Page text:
Arduino not picking up falling voltage

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denison

Joined Oct 13, 2018
283
Hi All, I am trying to use Arduino interrupts to pick up a falling voltage. It is working ok to pick up a rising voltage. Cannot get it to work with a falling voltage. Here is my hardware circuit which I have posted before. It is much simpler than other designs I have seen. I have a positive zero voltage(not floating). In the Ltspice simulation the voltage goes to nearly 5v at zero crossing of the mains voltage and the rest of the time the output voltage is close to zero. Can't see why Arduino not picking up the falling voltage. Something wrong with the circuit perhaps?
1638851356903.png
 

DickCappels

Joined Aug 21, 2008
8,674
In real life, this circuit would probably be dangerous and probably would not work. Consider that both of the AC lines (one Neutral and one Line?) are alternately connected to "ground" and the base of the transistor. You should probably use an optical isolator like most of us use.

Does your BC337 ever turn off? You may need a resistor from the base to the emitter. I would take care of optical isolation first since not being isolated is dangerous for you and your electronics.
 

ericgibbs

Joined Jan 29, 2010
15,341
hi den,
Post your LTS asc file, we can then compare.

As Dick points out, this type of non isolated supply is potentially lethal.

E
 

Thread Starter

denison

Joined Oct 13, 2018
283
In real life, this circuit would probably be dangerous and probably would not work. Consider that both of the AC lines (one Neutral and one Line?) are alternately connected to "ground" and the base of the transistor. You should probably use an optical isolator like most of us use.

Does your BC337 ever turn off? You may need a resistor from the base to the emitter. I would take care of optical isolation first since not being isolated is dangerous for you and your electronics.
Not dangerous at all unless you are sticking your fingers on various parts of the circuit while it is operating. But why would you want to do that. The transistor is connecting to ground for approx 10ms.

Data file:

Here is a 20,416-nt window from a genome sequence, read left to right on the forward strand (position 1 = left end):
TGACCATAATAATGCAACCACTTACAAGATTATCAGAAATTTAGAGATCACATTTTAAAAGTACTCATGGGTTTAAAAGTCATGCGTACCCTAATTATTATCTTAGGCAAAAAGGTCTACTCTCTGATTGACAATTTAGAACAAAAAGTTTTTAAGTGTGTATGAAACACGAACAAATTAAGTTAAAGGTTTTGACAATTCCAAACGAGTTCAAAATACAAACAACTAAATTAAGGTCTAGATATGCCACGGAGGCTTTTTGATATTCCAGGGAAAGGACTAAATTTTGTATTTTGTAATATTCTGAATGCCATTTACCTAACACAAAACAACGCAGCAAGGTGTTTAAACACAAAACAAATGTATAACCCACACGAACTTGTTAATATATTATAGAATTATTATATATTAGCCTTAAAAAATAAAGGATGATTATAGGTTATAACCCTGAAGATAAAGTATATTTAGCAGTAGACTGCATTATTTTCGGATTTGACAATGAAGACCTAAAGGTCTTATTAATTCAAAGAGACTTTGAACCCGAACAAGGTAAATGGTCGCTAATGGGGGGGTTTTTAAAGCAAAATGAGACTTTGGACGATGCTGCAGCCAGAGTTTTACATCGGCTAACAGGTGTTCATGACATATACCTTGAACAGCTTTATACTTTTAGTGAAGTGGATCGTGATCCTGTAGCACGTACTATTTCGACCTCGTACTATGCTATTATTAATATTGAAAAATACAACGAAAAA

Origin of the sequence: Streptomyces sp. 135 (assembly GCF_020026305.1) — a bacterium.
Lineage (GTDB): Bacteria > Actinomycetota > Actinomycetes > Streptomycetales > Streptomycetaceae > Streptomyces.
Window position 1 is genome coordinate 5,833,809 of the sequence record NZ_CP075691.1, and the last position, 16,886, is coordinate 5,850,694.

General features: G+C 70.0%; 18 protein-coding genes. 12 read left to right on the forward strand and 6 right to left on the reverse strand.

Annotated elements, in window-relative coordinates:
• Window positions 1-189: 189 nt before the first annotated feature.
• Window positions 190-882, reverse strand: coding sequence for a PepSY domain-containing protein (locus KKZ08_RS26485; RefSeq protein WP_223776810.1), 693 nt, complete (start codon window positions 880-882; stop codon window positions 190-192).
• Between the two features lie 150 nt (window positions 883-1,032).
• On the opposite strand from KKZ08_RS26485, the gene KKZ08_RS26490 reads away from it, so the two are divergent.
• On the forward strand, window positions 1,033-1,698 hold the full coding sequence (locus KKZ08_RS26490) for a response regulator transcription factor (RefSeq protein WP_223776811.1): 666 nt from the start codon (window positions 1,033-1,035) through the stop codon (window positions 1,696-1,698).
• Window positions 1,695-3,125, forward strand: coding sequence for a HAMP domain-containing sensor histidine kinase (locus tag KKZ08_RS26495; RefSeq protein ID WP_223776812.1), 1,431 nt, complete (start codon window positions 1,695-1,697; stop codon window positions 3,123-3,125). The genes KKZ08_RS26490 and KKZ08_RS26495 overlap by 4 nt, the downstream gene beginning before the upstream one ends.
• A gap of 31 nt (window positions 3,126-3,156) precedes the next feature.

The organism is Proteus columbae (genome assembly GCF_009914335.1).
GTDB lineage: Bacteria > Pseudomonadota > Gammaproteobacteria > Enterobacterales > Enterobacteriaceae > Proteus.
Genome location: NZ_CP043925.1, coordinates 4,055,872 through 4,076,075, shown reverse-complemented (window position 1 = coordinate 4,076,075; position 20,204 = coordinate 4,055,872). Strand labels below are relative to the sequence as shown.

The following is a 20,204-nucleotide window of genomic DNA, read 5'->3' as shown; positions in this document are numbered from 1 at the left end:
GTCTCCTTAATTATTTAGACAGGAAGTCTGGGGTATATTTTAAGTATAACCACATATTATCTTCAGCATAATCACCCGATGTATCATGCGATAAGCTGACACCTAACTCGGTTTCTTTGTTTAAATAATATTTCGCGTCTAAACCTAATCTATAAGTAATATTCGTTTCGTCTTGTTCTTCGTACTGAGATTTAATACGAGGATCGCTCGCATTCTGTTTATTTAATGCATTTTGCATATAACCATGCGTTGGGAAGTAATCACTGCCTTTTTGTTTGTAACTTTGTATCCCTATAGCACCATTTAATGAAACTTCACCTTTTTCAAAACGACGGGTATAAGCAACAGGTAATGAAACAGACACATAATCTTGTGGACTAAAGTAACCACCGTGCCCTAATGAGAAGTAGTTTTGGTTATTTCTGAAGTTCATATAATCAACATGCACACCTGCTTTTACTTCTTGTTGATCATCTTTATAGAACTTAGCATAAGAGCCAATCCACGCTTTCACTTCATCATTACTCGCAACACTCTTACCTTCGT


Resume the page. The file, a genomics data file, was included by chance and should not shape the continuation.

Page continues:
The circuit works very well in Arduino for picking up an interrupt on a high going pulse.
The bc337 turns off at zero crossing of the mains voltage thus sending a high pulse to arduino for an interrupt program or ISR. Interrupt service routine they call it.
You don't need the resistor at the base of the transistor.
 

DickCappels

Joined Aug 21, 2008
8,674
I am only intersted in your safety. What does the ground symbol in your schematic represent? In real life some AC systems have one of the power lines grounded somewhere and it is referred to as "Neutral". Some places you just get ungrounded two two wire 220 VAC (or so I have been told). In any case, neither Line (one or both) nor Neutral should be connected to ground. All too often the Line and Neutral wires are reversed. Do you see what I am concerned about?
 

ScottWang

Joined Aug 23, 2012
7,178
We do not encurrage to use this kind of curcuit, but if you need to use it then please don't forget to insert the fuse, whatever you put it in the AC side or the pulse DC side.

When the input resistor R1(220K) because any reason to causes it shorted and then the transistor, the 5V circuit and your Arduino will all damages, it also could be feedback to the 330Vac side, so danger is there.
 

Reloadron

Joined Jan 15, 2015
6,508
There is a very good selection of opto couplers available for doing what you want to do. The Optocoupler, Phototransistor Output, AC Input, Low Input Current SFH628A, SFH6286 come to mind but there are plenty more.

Opto Coupler AC 1.png